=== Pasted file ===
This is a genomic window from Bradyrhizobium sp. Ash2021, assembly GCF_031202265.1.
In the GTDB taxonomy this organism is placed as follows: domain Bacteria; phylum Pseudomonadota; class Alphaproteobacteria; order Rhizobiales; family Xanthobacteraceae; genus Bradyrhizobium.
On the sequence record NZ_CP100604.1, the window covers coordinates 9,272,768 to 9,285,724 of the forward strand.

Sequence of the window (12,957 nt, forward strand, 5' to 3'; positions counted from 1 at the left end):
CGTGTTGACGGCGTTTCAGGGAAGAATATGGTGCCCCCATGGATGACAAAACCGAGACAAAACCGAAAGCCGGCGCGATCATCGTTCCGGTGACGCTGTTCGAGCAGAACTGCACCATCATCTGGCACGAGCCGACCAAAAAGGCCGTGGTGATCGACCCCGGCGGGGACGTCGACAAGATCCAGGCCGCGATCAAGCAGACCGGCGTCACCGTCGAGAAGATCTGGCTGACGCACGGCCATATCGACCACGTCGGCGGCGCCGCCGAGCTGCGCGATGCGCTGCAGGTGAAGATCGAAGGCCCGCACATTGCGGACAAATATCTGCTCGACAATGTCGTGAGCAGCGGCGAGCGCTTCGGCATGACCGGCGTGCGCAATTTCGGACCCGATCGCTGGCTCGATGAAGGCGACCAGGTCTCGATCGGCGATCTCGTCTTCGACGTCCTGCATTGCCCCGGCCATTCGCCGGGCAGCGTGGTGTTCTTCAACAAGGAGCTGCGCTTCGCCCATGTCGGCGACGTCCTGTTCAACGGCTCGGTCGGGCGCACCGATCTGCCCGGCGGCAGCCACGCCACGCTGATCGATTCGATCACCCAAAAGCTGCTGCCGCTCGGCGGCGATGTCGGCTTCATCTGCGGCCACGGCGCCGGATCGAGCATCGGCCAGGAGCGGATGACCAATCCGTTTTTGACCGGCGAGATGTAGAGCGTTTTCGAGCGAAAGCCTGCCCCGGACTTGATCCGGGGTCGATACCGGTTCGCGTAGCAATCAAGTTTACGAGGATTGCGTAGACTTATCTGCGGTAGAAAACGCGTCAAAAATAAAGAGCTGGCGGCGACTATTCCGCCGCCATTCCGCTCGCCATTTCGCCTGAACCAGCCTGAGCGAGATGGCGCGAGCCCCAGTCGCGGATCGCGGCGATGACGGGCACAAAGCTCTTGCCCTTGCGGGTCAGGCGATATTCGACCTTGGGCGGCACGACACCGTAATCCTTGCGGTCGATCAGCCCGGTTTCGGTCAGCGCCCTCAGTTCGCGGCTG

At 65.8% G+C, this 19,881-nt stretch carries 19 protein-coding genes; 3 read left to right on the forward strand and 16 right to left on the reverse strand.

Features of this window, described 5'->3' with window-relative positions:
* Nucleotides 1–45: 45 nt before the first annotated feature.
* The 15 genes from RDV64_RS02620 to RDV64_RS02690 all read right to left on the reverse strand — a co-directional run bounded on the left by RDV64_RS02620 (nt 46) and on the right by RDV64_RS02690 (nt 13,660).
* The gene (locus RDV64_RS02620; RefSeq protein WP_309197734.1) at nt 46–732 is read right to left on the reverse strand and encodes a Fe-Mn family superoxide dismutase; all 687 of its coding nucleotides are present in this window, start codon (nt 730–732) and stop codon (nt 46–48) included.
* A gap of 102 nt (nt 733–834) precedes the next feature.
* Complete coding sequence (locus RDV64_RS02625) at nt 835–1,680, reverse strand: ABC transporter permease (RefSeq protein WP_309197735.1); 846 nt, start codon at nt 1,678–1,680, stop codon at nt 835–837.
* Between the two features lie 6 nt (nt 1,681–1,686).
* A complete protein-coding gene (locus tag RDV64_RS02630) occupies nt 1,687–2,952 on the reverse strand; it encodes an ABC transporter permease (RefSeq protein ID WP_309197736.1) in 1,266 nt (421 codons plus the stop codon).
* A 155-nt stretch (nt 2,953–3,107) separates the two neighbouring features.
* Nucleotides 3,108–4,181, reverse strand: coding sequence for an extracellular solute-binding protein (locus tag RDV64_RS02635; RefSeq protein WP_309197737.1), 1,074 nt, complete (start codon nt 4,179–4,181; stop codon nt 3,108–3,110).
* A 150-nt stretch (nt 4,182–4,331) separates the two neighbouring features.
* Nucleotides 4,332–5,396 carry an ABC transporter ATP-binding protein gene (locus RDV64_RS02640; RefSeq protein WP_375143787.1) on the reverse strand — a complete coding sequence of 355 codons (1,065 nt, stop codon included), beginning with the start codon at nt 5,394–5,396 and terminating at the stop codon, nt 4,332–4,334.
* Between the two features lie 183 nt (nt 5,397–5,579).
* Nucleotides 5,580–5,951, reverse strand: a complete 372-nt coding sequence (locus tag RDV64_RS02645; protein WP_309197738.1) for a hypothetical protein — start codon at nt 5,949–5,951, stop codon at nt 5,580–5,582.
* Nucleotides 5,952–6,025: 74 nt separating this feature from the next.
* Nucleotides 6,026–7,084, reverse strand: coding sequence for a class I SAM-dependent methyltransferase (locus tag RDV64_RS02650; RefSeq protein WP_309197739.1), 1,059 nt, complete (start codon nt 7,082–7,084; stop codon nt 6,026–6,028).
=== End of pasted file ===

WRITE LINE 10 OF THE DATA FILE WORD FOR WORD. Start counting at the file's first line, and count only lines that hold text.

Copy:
* The gene (locus RDV64_RS02620; RefSeq protein WP_309197734.1) at nt 46–732 is read right to left on the reverse strand and encodes a Fe-Mn family superoxide dismutase; all 687 of its coding nucleotides are present in this window, start codon (nt 730–732) and stop codon (nt 46–48) included.